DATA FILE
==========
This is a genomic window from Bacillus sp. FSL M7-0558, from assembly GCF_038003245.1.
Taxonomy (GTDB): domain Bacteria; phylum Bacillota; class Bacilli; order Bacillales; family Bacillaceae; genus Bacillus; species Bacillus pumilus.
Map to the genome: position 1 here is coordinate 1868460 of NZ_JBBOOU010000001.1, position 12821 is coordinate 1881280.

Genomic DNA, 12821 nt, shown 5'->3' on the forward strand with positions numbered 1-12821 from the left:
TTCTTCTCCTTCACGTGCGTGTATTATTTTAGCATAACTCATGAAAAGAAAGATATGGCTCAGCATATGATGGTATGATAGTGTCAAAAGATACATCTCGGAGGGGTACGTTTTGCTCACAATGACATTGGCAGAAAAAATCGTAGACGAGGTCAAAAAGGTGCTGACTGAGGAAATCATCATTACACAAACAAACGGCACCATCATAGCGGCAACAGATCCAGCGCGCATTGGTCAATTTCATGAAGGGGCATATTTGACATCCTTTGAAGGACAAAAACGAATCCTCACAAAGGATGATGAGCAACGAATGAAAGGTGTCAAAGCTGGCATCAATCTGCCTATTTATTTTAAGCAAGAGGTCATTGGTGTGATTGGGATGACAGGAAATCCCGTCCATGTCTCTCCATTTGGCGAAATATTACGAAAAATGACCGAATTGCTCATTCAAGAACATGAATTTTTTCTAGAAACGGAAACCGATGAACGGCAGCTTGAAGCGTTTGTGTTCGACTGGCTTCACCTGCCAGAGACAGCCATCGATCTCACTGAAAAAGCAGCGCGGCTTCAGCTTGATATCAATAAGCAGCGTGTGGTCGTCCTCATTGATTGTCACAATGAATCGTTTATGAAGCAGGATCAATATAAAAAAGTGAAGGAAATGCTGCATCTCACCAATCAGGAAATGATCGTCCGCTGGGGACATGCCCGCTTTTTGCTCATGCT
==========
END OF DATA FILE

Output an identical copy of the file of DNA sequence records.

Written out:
This is a genomic window from Bacillus sp. FSL M7-0558, from assembly GCF_038003245.1.
Taxonomy (GTDB): domain Bacteria; phylum Bacillota; class Bacilli; order Bacillales; family Bacillaceae; genus Bacillus; species Bacillus pumilus.
Map to the genome: position 1 here is coordinate 1868460 of NZ_JBBOOU010000001.1, position 12821 is coordinate 1881280.

Genomic DNA, 12821 nt, shown 5'->3' on the forward strand with positions numbered 1-12821 from the left:
TTCTTCTCCTTCACGTGCGTGTATTATTTTAGCATAACTCATGAAAAGAAAGATATGGCTCAGCATATGATGGTATGATAGTGTCAAAAGATACATCTCGGAGGGGTACGTTTTGCTCACAATGACATTGGCAGAAAAAATCGTAGACGAGGTCAAAAAGGTGCTGACTGAGGAAATCATCATTACACAAACAAACGGCACCATCATAGCGGCAACAGATCCAGCGCGCATTGGTCAATTTCATGAAGGGGCATATTTGACATCCTTTGAAGGACAAAAACGAATCCTCACAAAGGATGATGAGCAACGAATGAAAGGTGTCAAAGCTGGCATCAATCTGCCTATTTATTTTAAGCAAGAGGTCATTGGTGTGATTGGGATGACAGGAAATCCCGTCCATGTCTCTCCATTTGGCGAAATATTACGAAAAATGACCGAATTGCTCATTCAAGAACATGAATTTTTTCTAGAAACGGAAACCGATGAACGGCAGCTTGAAGCGTTTGTGTTCGACTGGCTTCACCTGCCAGAGACAGCCATCGATCTCACTGAAAAAGCAGCGCGGCTTCAGCTTGATATCAATAAGCAGCGTGTGGTCGTCCTCATTGATTGTCACAATGAATCGTTTATGAAGCAGGATCAATATAAAAAAGTGAAGGAAATGCTGCATCTCACCAATCAGGAAATGATCGTCCGCTGGGGACATGCCCGCTTTTTGCTCATGCT